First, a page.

The Cary Grant persona was firmly in place by the mid-1940s, and his roles during the last two decades of his career were arguably variations of that persona. But that was not so during the 1930s. During the latter half of the decade, he tackles comedy, drama and adventure, exploring each in different ways.
Born Archibald Leach, he traveled with a troupe of pantomime artists throughout Europe and America. He came to the U.S. again at age 16 and ended up staying in Manhattan. He traveled with the circus and even worked as a stilt-walker in Times Square. He refined his movements and diction, and his Broadway work increased until Paramount signed him in 1932 and put him to work.
Unfortunately, Paramount wasn’t sure what to do with him. Grant was competent enough, but watch him opposite Mae West in “She Done Him Wrong” and “I’m No Angel,” both released in 1933. These are vehicles for West, and perhaps any good-looking male would have done. Watching these films today, Grant seems both familiar and strange. He’s pleasant enough but seems too eager and colorless – perhaps by design to show off West.
But it’s a good starting point to track Grant’s growth as a movie actor. After more than 20 movies, he finally broke free from the bland Paramount mold and caught the attention of critics as a cockney con man opposite Katharine Hepburn in “Sylvia Scarlet” (below). It was their first film together, and while they enjoyed working with each other, audiences were baffled by Hepburn playing a woman pretending to be a boy.
Despite being a box office flop, “Sylvia Scarlet” was a personal success for Grant, and his stock continued to rise. Two years later, he finally broke through. In “Topper,” he and Constance Bennett play a lively couple who are killed in a car accident and come back to haunt Roland Young. This film gave Grant a chance to be both romantic, suave and witty.
Then came “The Awful Truth,” Leo McCarey’s screwball comedy in which he plays opposite Irene Dunne as a husband and wife who are divorcing but still are in love with each other, although neither wants to admit to it. Grant displayed his gift for physical comedy, honed through years with the pantomime and circus troupes. He was also smart, funny and winning. It’s a terrific film and a breakthrough performance for Grant. It’s a shame the Academy took note of nearly every major player on this film except for him.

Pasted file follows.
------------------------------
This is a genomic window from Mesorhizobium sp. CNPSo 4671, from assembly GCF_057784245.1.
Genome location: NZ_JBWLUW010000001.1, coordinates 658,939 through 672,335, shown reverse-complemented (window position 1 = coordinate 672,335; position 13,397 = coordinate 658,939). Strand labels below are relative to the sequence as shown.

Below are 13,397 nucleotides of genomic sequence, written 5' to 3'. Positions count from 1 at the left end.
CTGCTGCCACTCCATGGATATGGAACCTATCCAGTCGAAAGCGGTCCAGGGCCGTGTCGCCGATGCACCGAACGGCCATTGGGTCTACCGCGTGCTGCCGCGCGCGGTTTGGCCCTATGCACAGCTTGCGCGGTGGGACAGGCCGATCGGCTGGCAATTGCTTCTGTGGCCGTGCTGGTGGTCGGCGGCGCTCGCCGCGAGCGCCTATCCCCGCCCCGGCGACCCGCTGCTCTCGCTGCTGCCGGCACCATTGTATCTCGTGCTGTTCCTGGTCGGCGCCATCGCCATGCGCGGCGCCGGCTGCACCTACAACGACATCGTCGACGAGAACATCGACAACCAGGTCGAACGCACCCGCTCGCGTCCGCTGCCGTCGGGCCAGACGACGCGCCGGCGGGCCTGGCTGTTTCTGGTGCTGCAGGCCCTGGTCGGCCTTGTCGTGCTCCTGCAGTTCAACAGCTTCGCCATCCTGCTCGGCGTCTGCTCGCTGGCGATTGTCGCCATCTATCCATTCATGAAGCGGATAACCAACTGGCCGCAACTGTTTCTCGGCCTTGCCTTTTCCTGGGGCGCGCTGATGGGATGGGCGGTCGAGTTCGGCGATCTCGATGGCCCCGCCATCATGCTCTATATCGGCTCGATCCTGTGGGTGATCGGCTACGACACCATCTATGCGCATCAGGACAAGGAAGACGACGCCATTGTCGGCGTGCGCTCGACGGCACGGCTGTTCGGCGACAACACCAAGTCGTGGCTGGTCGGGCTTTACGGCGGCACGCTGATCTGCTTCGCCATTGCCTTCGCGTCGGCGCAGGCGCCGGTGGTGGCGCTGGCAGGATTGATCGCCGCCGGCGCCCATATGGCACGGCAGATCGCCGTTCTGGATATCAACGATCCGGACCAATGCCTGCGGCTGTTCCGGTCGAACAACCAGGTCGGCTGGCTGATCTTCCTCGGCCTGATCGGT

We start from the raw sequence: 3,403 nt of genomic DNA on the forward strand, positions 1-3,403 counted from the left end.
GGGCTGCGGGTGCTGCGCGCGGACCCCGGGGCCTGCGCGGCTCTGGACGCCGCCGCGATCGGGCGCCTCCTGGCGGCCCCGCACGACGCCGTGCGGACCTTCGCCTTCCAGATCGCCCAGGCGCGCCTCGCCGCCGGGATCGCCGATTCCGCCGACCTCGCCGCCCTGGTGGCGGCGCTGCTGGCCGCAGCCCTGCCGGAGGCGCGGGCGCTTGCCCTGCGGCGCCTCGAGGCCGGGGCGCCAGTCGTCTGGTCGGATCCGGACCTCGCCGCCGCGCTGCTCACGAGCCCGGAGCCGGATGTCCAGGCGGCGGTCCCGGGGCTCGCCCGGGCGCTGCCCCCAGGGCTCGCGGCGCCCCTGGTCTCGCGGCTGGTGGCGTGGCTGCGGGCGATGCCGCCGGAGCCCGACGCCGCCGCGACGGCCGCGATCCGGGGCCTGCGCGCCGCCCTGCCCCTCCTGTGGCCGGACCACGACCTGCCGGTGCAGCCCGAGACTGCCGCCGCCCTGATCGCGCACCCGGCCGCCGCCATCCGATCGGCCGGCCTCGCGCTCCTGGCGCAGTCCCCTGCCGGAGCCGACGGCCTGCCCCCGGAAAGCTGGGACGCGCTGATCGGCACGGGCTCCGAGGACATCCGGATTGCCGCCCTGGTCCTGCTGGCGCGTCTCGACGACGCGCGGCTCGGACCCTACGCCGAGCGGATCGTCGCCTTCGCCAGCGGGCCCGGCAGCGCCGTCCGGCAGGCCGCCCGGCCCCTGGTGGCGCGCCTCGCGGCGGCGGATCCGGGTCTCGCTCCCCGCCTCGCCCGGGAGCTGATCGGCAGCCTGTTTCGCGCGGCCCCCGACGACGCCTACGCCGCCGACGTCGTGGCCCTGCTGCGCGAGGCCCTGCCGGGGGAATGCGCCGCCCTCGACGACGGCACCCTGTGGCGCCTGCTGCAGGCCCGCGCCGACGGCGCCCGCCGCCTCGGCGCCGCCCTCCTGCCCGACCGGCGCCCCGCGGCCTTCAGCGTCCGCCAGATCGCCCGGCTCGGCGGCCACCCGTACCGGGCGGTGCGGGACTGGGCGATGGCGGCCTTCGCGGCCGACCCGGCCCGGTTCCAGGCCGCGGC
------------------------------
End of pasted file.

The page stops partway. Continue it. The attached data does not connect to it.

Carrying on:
The next year brought two more films with Hepburn, both far better than their first effort. In “Bringing Up Baby,” another screwball comedy, Grant plays a mild-mannered professor who gets caught up in Hepburn’s craziness. He’s playing the straight man to Hepburn, and it’s fun to see how thoroughly he’s grasped the art of comedy with very different performances in “Truth” and “Baby.”
With “Holiday,” a wonderful drama co-starring Hepburn, he plays a hard-working man who decides to take his retirement while young before pursuing a career. Yet again he shows another dimension with this largely dramatic turn. It’s unfortunate that both “Baby” and “Holiday” were box off failures. Yet it was Hepburn who bore the brunt of the criticism. It sent her back to the East coast, thinking her film career was over, while Grant continued to move forward.
In 1939, another drama, “Only Angels Have Wings,” gives him some fine moments opposite Jean Arthur as an airmail flier in South America. “Gunga Din” (below, with Victor McLaglen and Douglas Fairbanks Jr.) is just the opposite – a big adventure film, with Grant clearly having fun in a movie that was one of the year’s top box office hits.
At this point, Grant’s confidence is on display, which allows him to tackle such diverse genres. You can see that Cary Grant persona being honed, yet these roles show off his versatility. If he was a blank slate during his early Paramount years, he had personality to spare by the end of the decade.